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This article is about an older version of DF.

Clutter will occur in workshops when they become full of goods that are not hauled away to stockpiles. A workshop that is cluttered will display (CLT) when viewed via the q or t menus. t, "View Items in Buildings," will show you what items are cluttering the workshop.

Dwarves working in cluttered workshops will work more slowly: even the lowest level of clutter (CLT) doubles the time a workshop task takes. Each successive level of clutter increases the multiplier by one, so tasks performed in a completely cluttered workshop will take ten times as long.

Clutter levels[edit]

The amount of clutter generated by a single item is determined by its base weight. All items generate a minimum of 1200 units of clutter.

Levels of Clutter
(CLT)   90,000 units : 2× slower
(CLT) 120,000 units : 3× slower
(CLT) 150,000 units : 4× slower
(CLT) 180,000 units : 5× slower
(CLT) 210,000 units : 6× slower
(CLT) 240,000 units : 7× slower
(CLT) 270,000 units : 8× slower
*CLT* 300,000 units : 9× slower
☼CLT☼ 330,000 units : 10× slower


During normal play, it is unlikely to ever observe workshop clutter outside of the butcher's shop - even slabs and statues, the largest finished goods, will only clutter a mason's workshop to the first level once there are 15 of them inside and waiting for storage.


To remedy clutter, be sure to have enough stockpile space of the appropriate kind (using bins will increase stockpile efficiency), and employ enough dwarves with the appropriate hauling jobs (food/furniture/item/refuse/etc.) to get rid of the junk. The dwarf working at the workshop could also have the relevant hauling job enabled, pausing from time to time to move around goods. In case of inexperienced cooks, order only one or two meals at a time, and check clutter before issuing new orders. An alternate clutter control method is to build new workshops, optionally destroying the old ones (from the q or t menu).


There is one upside to clutter, depending on your viewpoint and playstyle. As a workshop's production is slowed, so is their consumption of raw materials and their output if there is little demand. If there is sudden spike of demand, the workshop is easily uncluttered and can work at full speed. The benefit of this is that tasks can be left in repeat mode with no supervision and will not produce much unwanted extras or consume more resources than needed.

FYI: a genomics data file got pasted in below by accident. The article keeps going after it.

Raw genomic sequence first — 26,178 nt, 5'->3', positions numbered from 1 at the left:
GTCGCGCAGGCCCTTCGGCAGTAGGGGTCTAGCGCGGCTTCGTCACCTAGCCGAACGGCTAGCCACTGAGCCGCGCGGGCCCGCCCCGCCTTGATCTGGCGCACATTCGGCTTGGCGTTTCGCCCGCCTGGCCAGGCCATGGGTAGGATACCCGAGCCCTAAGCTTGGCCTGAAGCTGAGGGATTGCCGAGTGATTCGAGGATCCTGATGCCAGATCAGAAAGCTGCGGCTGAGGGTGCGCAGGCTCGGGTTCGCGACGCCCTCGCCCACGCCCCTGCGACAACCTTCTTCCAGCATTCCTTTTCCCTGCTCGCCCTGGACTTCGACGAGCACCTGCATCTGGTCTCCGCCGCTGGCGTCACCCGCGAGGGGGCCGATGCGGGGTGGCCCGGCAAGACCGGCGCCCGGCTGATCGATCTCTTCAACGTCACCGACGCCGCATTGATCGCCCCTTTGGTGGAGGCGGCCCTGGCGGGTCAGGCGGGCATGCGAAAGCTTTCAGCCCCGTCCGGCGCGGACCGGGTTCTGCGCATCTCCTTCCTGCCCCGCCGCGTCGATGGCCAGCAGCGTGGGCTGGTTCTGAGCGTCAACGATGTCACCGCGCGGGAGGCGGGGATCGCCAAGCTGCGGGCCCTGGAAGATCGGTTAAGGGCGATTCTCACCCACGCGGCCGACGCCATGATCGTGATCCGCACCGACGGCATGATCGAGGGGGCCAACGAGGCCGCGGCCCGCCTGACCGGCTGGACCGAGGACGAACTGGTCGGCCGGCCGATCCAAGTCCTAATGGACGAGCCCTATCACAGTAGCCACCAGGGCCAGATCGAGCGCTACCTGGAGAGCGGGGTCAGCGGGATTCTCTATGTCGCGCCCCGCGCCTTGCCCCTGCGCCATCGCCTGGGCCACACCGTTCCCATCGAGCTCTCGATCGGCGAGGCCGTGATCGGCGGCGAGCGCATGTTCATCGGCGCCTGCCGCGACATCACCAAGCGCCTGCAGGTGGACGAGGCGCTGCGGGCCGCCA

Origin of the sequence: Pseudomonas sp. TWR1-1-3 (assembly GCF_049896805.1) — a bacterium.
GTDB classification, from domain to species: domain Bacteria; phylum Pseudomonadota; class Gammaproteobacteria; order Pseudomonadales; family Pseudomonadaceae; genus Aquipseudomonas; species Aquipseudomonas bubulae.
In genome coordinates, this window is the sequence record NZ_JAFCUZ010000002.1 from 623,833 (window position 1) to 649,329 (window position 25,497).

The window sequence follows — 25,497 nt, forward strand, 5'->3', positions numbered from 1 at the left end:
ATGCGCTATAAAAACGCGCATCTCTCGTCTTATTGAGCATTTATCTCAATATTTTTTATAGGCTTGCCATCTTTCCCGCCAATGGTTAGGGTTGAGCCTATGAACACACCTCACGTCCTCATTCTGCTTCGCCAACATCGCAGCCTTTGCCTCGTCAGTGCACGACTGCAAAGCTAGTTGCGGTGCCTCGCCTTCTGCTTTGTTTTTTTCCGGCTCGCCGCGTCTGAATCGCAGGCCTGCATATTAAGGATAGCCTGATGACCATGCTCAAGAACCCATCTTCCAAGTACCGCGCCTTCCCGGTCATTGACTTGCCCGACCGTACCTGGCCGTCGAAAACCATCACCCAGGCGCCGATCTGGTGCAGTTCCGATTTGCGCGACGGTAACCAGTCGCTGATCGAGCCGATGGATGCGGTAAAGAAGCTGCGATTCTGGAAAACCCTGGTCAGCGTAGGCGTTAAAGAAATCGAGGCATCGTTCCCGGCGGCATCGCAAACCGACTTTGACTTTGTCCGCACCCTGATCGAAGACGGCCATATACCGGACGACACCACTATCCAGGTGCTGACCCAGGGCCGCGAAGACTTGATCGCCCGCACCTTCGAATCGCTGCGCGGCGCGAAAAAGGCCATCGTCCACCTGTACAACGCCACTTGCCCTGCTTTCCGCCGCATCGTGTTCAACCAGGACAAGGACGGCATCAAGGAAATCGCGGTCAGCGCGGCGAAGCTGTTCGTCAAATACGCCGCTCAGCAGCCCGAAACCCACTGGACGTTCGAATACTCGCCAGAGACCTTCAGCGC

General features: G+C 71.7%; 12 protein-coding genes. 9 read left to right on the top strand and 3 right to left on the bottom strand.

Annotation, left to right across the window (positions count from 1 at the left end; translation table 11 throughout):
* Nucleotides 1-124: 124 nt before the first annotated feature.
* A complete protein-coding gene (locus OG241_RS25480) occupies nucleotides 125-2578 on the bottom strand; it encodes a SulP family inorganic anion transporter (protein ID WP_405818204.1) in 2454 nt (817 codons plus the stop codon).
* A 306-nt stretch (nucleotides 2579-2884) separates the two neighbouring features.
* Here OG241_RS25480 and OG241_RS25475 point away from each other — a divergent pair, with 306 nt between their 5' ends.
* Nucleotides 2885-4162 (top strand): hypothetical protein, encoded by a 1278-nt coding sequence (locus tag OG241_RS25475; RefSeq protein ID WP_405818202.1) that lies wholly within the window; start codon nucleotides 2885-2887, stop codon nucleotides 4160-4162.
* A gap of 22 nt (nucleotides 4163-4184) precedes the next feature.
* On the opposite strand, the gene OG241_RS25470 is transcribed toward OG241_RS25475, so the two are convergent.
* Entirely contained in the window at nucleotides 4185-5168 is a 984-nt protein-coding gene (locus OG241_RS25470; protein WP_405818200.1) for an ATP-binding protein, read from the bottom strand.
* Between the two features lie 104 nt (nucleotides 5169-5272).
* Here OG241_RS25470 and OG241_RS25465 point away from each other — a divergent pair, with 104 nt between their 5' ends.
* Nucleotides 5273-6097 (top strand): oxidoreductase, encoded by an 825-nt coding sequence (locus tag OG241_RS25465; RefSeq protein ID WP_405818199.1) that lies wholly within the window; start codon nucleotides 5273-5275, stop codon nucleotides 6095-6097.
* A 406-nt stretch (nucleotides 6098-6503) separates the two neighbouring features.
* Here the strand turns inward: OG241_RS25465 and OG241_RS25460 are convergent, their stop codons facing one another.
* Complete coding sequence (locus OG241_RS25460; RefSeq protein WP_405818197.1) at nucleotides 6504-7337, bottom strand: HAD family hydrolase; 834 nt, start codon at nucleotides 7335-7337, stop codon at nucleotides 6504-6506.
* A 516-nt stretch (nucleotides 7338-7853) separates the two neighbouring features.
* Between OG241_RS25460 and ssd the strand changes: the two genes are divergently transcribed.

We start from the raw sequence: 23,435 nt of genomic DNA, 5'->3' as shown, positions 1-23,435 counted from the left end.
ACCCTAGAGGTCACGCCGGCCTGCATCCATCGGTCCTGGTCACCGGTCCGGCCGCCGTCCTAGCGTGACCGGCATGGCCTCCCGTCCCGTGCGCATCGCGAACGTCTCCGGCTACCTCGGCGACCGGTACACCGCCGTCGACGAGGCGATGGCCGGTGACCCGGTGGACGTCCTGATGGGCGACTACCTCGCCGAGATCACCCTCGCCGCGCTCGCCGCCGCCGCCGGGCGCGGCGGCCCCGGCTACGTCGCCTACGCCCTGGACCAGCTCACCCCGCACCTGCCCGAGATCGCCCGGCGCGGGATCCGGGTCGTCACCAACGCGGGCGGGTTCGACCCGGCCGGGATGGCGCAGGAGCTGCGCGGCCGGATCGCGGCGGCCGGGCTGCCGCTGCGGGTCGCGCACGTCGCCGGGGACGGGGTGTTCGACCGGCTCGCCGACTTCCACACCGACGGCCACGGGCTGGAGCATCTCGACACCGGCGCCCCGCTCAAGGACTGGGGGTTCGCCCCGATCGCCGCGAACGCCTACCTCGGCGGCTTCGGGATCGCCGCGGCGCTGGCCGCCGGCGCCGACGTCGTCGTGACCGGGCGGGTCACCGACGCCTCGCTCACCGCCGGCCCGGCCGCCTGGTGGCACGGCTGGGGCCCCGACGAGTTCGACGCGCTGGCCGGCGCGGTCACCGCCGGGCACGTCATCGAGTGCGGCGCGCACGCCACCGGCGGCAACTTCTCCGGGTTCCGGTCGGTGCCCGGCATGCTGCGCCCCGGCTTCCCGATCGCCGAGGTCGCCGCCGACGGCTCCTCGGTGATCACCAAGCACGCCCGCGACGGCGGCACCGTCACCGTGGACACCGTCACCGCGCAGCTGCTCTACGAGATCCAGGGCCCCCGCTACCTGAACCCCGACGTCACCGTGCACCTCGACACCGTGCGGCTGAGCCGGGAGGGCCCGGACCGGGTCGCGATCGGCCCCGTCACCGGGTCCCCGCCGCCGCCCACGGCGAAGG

A still, for example, can eventually get to the rate where dwarves consume booze at same speed as the cluttered workshops produce it.

Wood furnaces similarly will eventually be brought to a point where they produce fuel at same rate as other workshops consume it.

If stockpiles are used with this method, they must all be kept completely full, so that the workshop remains cluttered. Your stockpile will become a sort of buffer to compensate for large spikes in demand. The larger your booze stockpile is, the larger of a spike in demand it can compensate for when, say, a tantrum spiral erupts.


Production Equilibrium[edit]

D4Dwarf.png This article or section has been rated D for Dwarf. It may include witty humour, not-so-witty humour, bad humour, in-jokes, pop culture references, and references to the Bay12 forums. Don't believe everything you read, and if you miss some of the references, don't worry. It was inevitable.

The unique dwarven economic system, which has been called 'confusing' at best and 'insane' at worst by most other species, has at least one benefit. The fact that items are rarely moved from where they were made until needed leads to much clutter around workshops. As the clutter builds and makes it more difficult to move around the workshop, production slows more and more. If demand suddenly spikes, the clutter is removed and production rises again. Some scientists see this as an instinctual supply and demand device. Others see it as dumb luck.

"Clutter" in other Languages Books-aj.svg aj ashton 01.svg
Dwarven: om
Elvish: ifeta
Goblin: ozma
Human: rufo
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